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FLUID-SATURATED POROELASTIC ROCKS

In contrast to traditional elastic analysis, the presence in rock of a saturating pore fluid introduces the possibility of an additional control field and an additional type of strain variable. The pressure pf in the fluid is a new field parameter that can be controlled. Allowing sufficient time for global pressure equilibration permits us to consider pf to be a constant throughout the percolating (connected) pore fluid, while restricting the analysis to quasistatic processes. (But ultimately we are not interested in such quasi-static processes in this paper, as we are trying to reconcile laboratory wave data with the theory.) The change $\zeta$ in the amount of fluid mass contained in the pores [see Biot (1962) or Berryman and Thigpen (1985)] is a new type of strain variable, measuring how much of the original fluid in the pores is squeezed out during the compression of the pore volume while including the effects of compression or expansion of the pore fluid itself due to changes in pf. It is most convenient to write the resulting equations in terms of compliances rather than stiffnesses, so the basic equation to be considered takes the following form for isotropic media:
   \begin{eqnarray}
\left(
\begin{array}
{c} e_{11} \\  e_{22} \\  e_{33} \\  -\zet...
 ...\\  \sigma_{22} \\  \sigma_{33} \\  - p_f \\ \end{array}\right).
 \end{eqnarray} (1)
The constants appearing in the matrix on the right hand side will be defined in the following two paragraphs. It is important to write the equations this way rather than using the inverse relation in terms of the stiffnesses, because the compliances sij appearing in (1) are simply related to the drained elastic constants $\lambda_{dr}$ and Gdr in the same way they are related in normal elasticity, whereas the individual stiffnesses obtained by inverting the equation in (1) must contain coupling terms through the parameters $\beta$ and $\gamma$ that depend on the pore and fluid compliances. Thus, we find that
   \begin{eqnarray}
s_{11} = \frac{1}{E_{dr}} =
\frac{\lambda_{dr}+G_{dr}}{G_{dr}(3\lambda_{dr}+2G_{dr})}
 \end{eqnarray} (2)
and
   \begin{eqnarray}
s_{12} = - \frac{\nu_{dr}}{E_{dr}},
 \end{eqnarray} (3)
where the drained Young's modulus Edr is defined by the second equality of (2) and the drained Poisson's ratio is determined by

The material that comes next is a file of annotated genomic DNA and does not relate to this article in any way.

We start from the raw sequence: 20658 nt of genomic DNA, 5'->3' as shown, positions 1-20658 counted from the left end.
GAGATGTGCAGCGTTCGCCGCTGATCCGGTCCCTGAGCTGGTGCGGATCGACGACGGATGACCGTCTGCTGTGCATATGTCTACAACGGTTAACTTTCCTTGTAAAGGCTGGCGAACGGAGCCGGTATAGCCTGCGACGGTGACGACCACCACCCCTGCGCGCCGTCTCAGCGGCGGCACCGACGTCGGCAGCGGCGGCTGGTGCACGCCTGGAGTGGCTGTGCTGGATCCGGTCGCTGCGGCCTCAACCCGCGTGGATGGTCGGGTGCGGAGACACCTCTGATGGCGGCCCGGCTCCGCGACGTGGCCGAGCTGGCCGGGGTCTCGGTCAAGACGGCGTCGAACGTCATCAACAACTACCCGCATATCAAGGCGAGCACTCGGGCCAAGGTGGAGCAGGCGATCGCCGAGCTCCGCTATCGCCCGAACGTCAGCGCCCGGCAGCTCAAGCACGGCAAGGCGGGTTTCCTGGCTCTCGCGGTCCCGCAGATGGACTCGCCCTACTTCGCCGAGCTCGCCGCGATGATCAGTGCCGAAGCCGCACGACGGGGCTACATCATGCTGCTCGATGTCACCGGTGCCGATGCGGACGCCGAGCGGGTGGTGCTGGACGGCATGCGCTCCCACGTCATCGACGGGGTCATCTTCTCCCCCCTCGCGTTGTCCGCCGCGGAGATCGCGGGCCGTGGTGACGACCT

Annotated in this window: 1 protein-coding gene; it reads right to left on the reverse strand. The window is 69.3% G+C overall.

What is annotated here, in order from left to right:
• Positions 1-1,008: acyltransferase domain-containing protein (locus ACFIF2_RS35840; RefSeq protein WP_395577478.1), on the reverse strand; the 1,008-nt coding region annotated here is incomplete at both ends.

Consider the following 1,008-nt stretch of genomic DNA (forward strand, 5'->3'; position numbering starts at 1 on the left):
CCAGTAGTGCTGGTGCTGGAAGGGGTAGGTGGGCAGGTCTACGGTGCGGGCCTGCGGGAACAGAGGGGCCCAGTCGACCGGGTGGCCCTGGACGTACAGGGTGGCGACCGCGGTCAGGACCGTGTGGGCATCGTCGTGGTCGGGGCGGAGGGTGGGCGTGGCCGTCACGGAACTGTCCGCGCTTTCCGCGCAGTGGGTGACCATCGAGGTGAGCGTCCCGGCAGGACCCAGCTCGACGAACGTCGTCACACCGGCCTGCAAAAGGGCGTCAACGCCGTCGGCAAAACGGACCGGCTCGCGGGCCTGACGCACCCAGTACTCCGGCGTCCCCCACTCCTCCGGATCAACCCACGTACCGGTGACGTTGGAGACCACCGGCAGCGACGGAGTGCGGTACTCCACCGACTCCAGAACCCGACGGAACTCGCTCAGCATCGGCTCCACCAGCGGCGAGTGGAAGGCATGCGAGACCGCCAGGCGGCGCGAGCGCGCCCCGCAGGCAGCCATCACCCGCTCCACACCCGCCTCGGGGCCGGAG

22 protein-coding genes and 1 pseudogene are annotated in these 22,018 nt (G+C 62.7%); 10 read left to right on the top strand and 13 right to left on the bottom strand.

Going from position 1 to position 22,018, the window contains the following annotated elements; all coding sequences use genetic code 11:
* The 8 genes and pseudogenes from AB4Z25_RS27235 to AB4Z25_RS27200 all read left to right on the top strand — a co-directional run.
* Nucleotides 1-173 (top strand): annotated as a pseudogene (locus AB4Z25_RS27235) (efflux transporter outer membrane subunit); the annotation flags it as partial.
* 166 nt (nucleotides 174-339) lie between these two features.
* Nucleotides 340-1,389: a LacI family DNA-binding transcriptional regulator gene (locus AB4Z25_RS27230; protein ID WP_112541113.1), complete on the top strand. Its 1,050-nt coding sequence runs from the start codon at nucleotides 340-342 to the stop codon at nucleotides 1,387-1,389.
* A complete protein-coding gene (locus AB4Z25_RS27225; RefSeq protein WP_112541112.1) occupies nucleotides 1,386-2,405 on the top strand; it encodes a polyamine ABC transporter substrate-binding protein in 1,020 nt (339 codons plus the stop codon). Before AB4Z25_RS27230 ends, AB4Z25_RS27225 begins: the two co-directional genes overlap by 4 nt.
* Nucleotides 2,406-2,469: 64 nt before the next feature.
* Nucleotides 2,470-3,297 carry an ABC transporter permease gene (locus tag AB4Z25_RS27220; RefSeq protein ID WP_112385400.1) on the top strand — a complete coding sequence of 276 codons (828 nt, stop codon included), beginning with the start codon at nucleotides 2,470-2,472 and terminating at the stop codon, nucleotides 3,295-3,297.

\begin{eqnarray}
\nu_{dr} = \frac{\lambda_{dr}}{2(\lambda_{dr}+G_{dr})}.
 \end{eqnarray} (4)

When the external stress is hydrostatic so $\sigma= \sigma_{11} = \sigma_{22} =
\sigma_{33}$, equation (1) telescopes down to
   \begin{eqnarray}
\left(
\begin{array}
{c} e \\  -\zeta\\  \end{array}\right) =
\...
 ...
\left(
\begin{array}
{c} \sigma\\  -p_f \\  \end{array}\right),
 \end{eqnarray} (5)
where e = e11 + e22 + e33, $K_{dr} = \lambda_{dr} +
{2\over3}G_{dr}$ is the drained bulk modulus, $\alpha= 1 - K_{dr}/K_m$ is the Biot-Willis parameter (Biot and Willis, 1957) with Km being the bulk modulus of the solid minerals present, and Skempton's pore-pressure buildup parameter B (Skempton, 1954) is given by
   \begin{eqnarray}
B = \frac{1}{1 + K_p(1/K_f - 1/K_m)}.
 \end{eqnarray} (6)
New parameters appearing in (6) are the bulk modulus of the pore fluid Kf and the pore modulus $K_p^{-1} = \alpha/\phi K_{dr}$ where $\phi$ is the porosity. The expressions for $\alpha$ and B can be generalized slightly by supposing that the solid frame is composed of more than one constituent, in which case the Km appearing in the definition of $\alpha$is replaced by Ks and the Km appearing explicitly in (6) is replaced by $K_{\phi}$ (see Brown and Korringa, 1975; Rice and Cleary, 1976; Berryman and Wang, 1995). This is an important additional complication (Berge and Berryman, 1995), but -- for the sake of desired simplicity -- we will not pursue the matter further here.

Comparing (1) and (5), we find that
   \begin{eqnarray}
\beta= {{\alpha}\over{3K_{dr}}}
 \end{eqnarray} (7)
and
   \begin{eqnarray}
\gamma= {{\alpha}\over{BK_{dr}}}.
 \end{eqnarray} (8)

As we develop the ideas to be presented here, we will need to treat Eqs. (1)-(6) as if they are true locally, but perhaps not globally. In particular, if we assume overall drained conditions, then pf = a constant everywhere. But, if we assume locally undrained conditions, then $p_f \simeq$ a constant in local patches, but these local constant values may differ from patch to patch. This way of thinking about the system is intended to mimic the behavior expected when a high frequency wave propagates through a system having highly variable (or just uniformly very low) fluid permeability everywhere.


next up previous print clean
Next: RELATIONS FOR ANISOTROPY IN Up: Berryman: Poroelastic fluid effects Previous: INTRODUCTION
Stanford Exploration Project
5/23/2004